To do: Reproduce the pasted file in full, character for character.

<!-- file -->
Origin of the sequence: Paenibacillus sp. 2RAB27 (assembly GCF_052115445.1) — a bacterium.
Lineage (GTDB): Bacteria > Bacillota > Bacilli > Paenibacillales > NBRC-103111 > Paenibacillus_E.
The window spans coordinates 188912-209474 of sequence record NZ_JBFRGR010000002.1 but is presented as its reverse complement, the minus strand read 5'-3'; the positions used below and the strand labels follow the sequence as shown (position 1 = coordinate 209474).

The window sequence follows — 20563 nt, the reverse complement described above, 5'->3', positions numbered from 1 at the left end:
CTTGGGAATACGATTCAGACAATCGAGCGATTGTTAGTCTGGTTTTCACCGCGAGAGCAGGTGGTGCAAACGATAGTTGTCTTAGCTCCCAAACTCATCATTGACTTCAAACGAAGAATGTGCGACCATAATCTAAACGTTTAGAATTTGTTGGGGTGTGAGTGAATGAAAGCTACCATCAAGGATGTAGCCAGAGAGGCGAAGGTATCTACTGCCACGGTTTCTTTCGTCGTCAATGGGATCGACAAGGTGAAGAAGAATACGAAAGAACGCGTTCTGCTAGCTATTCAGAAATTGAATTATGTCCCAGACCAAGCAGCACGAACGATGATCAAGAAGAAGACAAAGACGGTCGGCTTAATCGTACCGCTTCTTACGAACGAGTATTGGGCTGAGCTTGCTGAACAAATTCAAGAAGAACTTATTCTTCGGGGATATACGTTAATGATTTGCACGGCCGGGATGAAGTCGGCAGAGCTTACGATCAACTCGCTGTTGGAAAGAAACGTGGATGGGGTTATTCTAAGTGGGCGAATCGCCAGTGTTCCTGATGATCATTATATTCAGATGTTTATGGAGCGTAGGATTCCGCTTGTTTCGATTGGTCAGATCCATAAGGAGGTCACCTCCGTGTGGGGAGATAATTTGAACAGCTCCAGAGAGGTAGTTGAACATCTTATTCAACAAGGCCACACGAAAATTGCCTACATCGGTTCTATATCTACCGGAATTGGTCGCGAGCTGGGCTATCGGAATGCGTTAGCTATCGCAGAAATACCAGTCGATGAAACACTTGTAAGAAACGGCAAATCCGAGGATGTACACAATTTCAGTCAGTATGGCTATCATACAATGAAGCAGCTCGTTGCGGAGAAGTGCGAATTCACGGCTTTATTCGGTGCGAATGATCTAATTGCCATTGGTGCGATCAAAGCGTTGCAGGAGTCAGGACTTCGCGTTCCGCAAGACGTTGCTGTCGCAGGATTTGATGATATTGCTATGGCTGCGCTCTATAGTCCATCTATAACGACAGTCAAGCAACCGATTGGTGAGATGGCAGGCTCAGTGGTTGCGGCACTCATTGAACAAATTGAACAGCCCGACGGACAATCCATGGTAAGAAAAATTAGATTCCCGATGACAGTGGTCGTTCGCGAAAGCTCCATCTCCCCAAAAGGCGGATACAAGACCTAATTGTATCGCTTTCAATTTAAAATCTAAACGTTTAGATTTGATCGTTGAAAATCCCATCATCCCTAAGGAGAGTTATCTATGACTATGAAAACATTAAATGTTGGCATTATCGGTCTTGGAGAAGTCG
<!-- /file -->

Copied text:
Origin of the sequence: Paenibacillus sp. 2RAB27 (assembly GCF_052115445.1) — a bacterium.
Lineage (GTDB): Bacteria > Bacillota > Bacilli > Paenibacillales > NBRC-103111 > Paenibacillus_E.
The window spans coordinates 188912-209474 of sequence record NZ_JBFRGR010000002.1 but is presented as its reverse complement, the minus strand read 5'-3'; the positions used below and the strand labels follow the sequence as shown (position 1 = coordinate 209474).

The window sequence follows — 20563 nt, the reverse complement described above, 5'->3', positions numbered from 1 at the left end:
CTTGGGAATACGATTCAGACAATCGAGCGATTGTTAGTCTGGTTTTCACCGCGAGAGCAGGTGGTGCAAACGATAGTTGTCTTAGCTCCCAAACTCATCATTGACTTCAAACGAAGAATGTGCGACCATAATCTAAACGTTTAGAATTTGTTGGGGTGTGAGTGAATGAAAGCTACCATCAAGGATGTAGCCAGAGAGGCGAAGGTATCTACTGCCACGGTTTCTTTCGTCGTCAATGGGATCGACAAGGTGAAGAAGAATACGAAAGAACGCGTTCTGCTAGCTATTCAGAAATTGAATTATGTCCCAGACCAAGCAGCACGAACGATGATCAAGAAGAAGACAAAGACGGTCGGCTTAATCGTACCGCTTCTTACGAACGAGTATTGGGCTGAGCTTGCTGAACAAATTCAAGAAGAACTTATTCTTCGGGGATATACGTTAATGATTTGCACGGCCGGGATGAAGTCGGCAGAGCTTACGATCAACTCGCTGTTGGAAAGAAACGTGGATGGGGTTATTCTAAGTGGGCGAATCGCCAGTGTTCCTGATGATCATTATATTCAGATGTTTATGGAGCGTAGGATTCCGCTTGTTTCGATTGGTCAGATCCATAAGGAGGTCACCTCCGTGTGGGGAGATAATTTGAACAGCTCCAGAGAGGTAGTTGAACATCTTATTCAACAAGGCCACACGAAAATTGCCTACATCGGTTCTATATCTACCGGAATTGGTCGCGAGCTGGGCTATCGGAATGCGTTAGCTATCGCAGAAATACCAGTCGATGAAACACTTGTAAGAAACGGCAAATCCGAGGATGTACACAATTTCAGTCAGTATGGCTATCATACAATGAAGCAGCTCGTTGCGGAGAAGTGCGAATTCACGGCTTTATTCGGTGCGAATGATCTAATTGCCATTGGTGCGATCAAAGCGTTGCAGGAGTCAGGACTTCGCGTTCCGCAAGACGTTGCTGTCGCAGGATTTGATGATATTGCTATGGCTGCGCTCTATAGTCCATCTATAACGACAGTCAAGCAACCGATTGGTGAGATGGCAGGCTCAGTGGTTGCGGCACTCATTGAACAAATTGAACAGCCCGACGGACAATCCATGGTAAGAAAAATTAGATTCCCGATGACAGTGGTCGTTCGCGAAAGCTCCATCTCCCCAAAAGGCGGATACAAGACCTAATTGTATCGCTTTCAATTTAAAATCTAAACGTTTAGATTTGATCGTTGAAAATCCCATCATCCCTAAGGAGAGTTATCTATGACTATGAAAACATTAAATGTTGGCATTATCGGTCTTGGAGAAGTCG